A host of Broadway's finest took to the stage of the Lunt-Fontanne Theatre February 3 to celebrate the life of Tony winner Jerry Herman, the late composer whose melodies (and lyrics), imbued with the joys and hardships of life, linger long after the curtain comes down.
The afternoon began, fittingly, with the music: Conductor Larry Blank led the 29-piece orchestra, all seated on stage, in the rousing overture from the 1966 hit Mame. As the orchestra played portions of “Open a New Window,” “If He Walked Into My Life,” and more, photos and posters from such Herman productions as Parade, Milk and Honey, Hello, Dolly!, Mame, Dear World, Mack & Mabel, The Grand Tour, A Day in Hollywood/A Night in the Ukraine, Jerry's Girls, and La Cage aux Folles were projected behind the orchestra, each visual drawing applause from the enthusiastic crowd.
Marilyn Maye, the cabaret veteran who appeared in several productions of Hello, Dolly! and Mame, sang a tune from the latter, the toe-tapping “It's Today.” The 91-year-old dynamo was in terrific voice, offering a joyful rendition of the Herman classic.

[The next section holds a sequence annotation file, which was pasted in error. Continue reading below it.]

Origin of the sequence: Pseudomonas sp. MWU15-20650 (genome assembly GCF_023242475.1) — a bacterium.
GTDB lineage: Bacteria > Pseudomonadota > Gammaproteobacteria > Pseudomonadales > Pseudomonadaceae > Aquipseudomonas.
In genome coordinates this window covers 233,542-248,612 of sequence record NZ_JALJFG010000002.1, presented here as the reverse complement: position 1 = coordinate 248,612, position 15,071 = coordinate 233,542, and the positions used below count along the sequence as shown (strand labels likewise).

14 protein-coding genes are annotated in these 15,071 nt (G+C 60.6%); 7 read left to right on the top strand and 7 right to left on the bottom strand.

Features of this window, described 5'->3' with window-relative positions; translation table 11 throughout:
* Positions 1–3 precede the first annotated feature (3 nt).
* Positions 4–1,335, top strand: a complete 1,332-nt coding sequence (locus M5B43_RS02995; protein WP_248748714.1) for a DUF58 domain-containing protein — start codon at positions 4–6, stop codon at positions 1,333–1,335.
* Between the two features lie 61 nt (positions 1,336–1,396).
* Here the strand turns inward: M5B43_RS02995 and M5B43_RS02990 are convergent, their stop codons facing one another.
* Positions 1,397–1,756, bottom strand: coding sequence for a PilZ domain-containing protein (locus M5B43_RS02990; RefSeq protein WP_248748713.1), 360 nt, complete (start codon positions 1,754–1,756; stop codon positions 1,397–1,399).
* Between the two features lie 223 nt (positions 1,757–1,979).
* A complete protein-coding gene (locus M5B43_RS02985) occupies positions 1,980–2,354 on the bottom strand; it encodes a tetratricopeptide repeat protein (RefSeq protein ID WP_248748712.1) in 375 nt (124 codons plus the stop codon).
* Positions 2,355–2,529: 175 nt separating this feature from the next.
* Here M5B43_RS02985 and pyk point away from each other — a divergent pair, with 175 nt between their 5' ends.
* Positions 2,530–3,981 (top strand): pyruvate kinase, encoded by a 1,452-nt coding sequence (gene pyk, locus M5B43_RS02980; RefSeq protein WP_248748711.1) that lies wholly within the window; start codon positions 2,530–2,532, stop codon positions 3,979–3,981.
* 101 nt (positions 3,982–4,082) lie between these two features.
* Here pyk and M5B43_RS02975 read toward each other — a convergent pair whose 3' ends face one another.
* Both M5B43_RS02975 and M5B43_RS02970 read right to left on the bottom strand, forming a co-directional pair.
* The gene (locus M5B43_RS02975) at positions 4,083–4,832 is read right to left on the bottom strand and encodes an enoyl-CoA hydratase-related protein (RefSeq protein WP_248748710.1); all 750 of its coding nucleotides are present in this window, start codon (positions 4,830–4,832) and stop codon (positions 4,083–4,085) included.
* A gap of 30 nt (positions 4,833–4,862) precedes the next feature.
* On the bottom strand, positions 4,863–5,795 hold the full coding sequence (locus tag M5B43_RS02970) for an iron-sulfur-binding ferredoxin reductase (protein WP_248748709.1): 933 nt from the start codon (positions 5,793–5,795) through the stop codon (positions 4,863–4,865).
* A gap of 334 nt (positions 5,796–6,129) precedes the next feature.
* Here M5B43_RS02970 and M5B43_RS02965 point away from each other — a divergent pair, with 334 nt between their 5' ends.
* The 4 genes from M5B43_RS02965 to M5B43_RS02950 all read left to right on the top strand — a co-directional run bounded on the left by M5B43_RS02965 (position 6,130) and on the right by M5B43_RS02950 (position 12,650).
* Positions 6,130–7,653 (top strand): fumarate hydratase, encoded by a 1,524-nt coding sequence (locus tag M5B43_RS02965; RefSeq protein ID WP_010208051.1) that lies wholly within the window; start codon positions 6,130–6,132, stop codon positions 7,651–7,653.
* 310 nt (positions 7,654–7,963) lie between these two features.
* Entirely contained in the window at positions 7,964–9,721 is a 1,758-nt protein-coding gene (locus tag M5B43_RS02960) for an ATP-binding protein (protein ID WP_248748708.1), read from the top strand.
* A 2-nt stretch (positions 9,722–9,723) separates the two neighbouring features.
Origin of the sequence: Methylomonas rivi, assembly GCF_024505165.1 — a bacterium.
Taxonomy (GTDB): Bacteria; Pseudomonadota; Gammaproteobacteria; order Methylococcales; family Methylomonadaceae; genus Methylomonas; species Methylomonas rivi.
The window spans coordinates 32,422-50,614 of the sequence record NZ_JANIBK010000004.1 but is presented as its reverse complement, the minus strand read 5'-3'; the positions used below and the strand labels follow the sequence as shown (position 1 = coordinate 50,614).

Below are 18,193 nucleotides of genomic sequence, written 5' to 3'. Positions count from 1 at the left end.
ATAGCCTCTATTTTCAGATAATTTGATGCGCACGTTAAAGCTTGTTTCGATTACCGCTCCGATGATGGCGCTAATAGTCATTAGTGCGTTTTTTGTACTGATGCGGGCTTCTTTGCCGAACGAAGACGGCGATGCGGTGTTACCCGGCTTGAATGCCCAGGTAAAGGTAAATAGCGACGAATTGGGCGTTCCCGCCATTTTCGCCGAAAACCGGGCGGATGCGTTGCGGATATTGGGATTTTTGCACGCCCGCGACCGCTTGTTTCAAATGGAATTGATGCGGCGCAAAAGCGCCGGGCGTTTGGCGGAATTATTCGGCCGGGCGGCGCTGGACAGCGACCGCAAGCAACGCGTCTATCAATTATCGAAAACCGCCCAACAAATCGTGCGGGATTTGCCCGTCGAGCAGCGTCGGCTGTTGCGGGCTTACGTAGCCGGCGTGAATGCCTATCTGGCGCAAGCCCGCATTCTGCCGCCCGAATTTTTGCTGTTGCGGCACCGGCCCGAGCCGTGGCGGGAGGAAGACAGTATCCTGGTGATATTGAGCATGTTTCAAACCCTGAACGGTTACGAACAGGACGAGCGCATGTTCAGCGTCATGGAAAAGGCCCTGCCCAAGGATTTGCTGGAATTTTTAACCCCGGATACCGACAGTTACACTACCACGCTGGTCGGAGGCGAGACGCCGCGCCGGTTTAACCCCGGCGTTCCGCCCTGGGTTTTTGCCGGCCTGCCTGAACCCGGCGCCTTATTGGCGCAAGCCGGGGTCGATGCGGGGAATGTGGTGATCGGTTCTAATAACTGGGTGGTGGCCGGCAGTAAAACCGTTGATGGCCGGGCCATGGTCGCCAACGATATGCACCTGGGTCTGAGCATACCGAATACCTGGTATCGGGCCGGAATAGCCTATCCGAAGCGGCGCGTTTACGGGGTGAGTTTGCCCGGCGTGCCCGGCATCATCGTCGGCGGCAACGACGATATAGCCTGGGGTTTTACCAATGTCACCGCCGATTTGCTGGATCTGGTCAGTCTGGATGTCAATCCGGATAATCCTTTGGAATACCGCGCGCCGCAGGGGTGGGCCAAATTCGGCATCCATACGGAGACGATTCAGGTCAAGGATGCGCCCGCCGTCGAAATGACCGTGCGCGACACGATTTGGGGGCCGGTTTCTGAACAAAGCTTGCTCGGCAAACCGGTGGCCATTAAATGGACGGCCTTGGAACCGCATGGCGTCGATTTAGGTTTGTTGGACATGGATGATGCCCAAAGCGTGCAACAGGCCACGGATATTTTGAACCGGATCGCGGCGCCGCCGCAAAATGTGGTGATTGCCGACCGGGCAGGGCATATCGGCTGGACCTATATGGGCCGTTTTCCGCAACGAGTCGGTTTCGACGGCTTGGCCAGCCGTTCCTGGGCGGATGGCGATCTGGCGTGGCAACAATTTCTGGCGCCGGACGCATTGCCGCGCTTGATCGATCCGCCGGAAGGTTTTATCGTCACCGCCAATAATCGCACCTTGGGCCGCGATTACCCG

Herman's goddaughter, Jane Dorian, one of three speakers for the afternoon, followed, explaining that her mother, Carol Dorian, was lifelong friends with Herman. Carol was actually the muse of the late Kennedy Center Honoree and sang on most of his backers audition tapes. Dorian told the story of a three-year-old Herman, who, upon hearing the “Battle Hymn of the Republic” went to the piano and played the tune with both hands. His mother, who was upstairs, yelled down, “Jerry, who is downstairs with you?” “It's just me, mom,” Herman replied to his shocked mother, who then realized she had a musical genius for a son. Dorian spoke about Herman's love for her own daughter, Sara, who was also his goddaughter, and his bravery in letting the world know he was HIV-positive by appearing on the cover of POZ magazine in 1997. Dorian also recognized Herman's partner, Terry Marler, who sustained the composer during his final years.
The music continued with Jeremy Jordan’s beautifully sung “It Only Takes a Moment” from Hello, Dolly! and Tony winner Debbie Gravitte's spirited “Wherever He Ain't” from Mack & Mabel. Tony winner Sutton Foster, soon to return to Broadway opposite Hugh Jackman in the revival of The Music Man, captivated with the Dear World ballad ”I Don't Want to Know.”
Angela Lansbury, who became a bona fide musical theatre star when she created the title role in Mame, appeared on video to speak about her late friend. Lansbury recalled meeting Herman in his New York apartment and explained that their friendship continued for decades. ”I will miss him for the rest of my days,” the six-time Tony winner confessed.